What’s Next for the ACC and Florida State?

In our May 2023 article, we highlighted a possible scenario:

“One possible solution going against the grain of doom and gloom: the ACC, ESPN, and current schools come to a new agreement that makes everyone happy. This one won’t be easy with ESPN going into cost-cutting mode but the network hasn’t shied away from dropping big bucks on new TV rights deals. It’s still a massively important part of its business (i.e. milking advertisers for every penny). Another version of this “everyone working together” is that all parties agree to end the Grant of Rights early with the schools that leave the ACC paying an exit fee to compensate the conference and the remaining schools.”

The latter part of the quote about agreeing to end the GoR early might be the most viable outcome right now because FSU’s goal is to lower the exit fee as much as possible. Of course, this assumes that the GoR has some sort of legal flaw that would make sense for the ACC to negotiate FSU’s exit. Then that would lead to more schools following the same path and off we go to more realignment fun… The ACC is standing firm behind the GoR but money has a funny way of making people change their minds.

As for FSU specifically, if they manage to leave the ACC where they move to is uncertain. Would the SEC or Big Ten even want them? Would adding FSU increase future TV rights deals for those two conferences? It’s hard to say given the recent realignment changes that have taken place. On top of that, most conferences have recently agreed to new TV contracts, which makes estimating the next one in 5 – 10 years even more difficult. Yet, somehow, the ACC and its members were comfortable with a 20-year agreement despite all the uncertainty back then.

The Big 12 makes sense to give UCF a travel partner and the Big 12 members have higher revenues than the ACC. We jokingly said Florida State to the Pac-12 back in August when that conference was imploding but given the $250 million controlled by Oregon State and Washington State, the idea doesn’t seem as farfetched anymore since FSU viewed OSU as a better fit for the ACC in its complaint (sarcasm). There’s an argument to be made for Florida State to join any of the other Power 4 conferences not named the ACC.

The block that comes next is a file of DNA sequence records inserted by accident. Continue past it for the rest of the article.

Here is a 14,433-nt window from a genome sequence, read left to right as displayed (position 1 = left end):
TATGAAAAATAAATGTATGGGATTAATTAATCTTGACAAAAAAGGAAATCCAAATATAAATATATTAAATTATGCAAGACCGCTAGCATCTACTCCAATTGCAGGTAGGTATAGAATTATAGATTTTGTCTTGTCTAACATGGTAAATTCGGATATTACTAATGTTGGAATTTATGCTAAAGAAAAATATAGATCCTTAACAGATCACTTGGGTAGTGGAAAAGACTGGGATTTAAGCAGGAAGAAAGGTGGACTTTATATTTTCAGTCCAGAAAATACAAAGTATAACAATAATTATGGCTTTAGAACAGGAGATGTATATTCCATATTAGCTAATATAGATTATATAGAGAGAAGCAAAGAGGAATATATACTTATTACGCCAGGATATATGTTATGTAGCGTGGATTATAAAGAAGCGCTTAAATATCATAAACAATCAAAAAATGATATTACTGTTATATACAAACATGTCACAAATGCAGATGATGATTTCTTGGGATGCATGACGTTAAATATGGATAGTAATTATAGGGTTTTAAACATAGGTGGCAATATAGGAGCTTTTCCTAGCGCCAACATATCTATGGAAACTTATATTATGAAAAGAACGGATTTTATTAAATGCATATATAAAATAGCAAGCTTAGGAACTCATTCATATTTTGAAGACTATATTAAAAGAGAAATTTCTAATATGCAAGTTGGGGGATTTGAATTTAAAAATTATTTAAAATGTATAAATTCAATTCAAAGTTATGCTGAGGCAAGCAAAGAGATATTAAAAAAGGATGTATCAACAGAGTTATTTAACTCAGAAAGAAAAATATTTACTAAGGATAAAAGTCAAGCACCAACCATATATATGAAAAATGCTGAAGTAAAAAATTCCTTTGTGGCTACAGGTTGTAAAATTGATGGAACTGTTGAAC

Will the Newly Proposed Division 1 Subdivision Play a Role?

The NCAA proposed a new subdivision for Division 1 college athletics based on a specific set of criteria in early December. Schools can decide whether to meet those requirements or not but it brings up an interesting possibility: what happens if a team doesn’t meet those requirements but is still part of the ACC? This could also apply to other conferences as well. The Grant of Rights probably includes something about meeting the conference obligations or the conference’s minimum requirements but it may not include a specific section on wholesale changes made by the NCAA (at least not back in 2016). Not being a lawyer (if that wasn’t obvious already), we don’t know if that’s even a feasible path to pursue should a new subdivision become a reality. However, a possible new subdivision does bring up some interesting realignment scenarios.

Closing Thoughts

Florida State and the ACC ending up in court over the Grant of Rights is not surprising. FSU has repeatedly expressed its discontent for many months and not being picked for the College Football Playoff is what pushed them over the edge. Given the ACC’s statement rigorously defending the Grant of Rights, this will be a long, protracted legal battle between the two parties. In the end, the only real winner will be billable hours. While nothing is imminent for realignment changes involving FSU or the ACC, that can change rapidly if the two sides come to an agreement or another outside force imposes itself on the NCAA (the new subdivision, legal battles, Congress, you name it…). Realignment always has something up its sleeve.

Photo courtesy of Florida State Athletics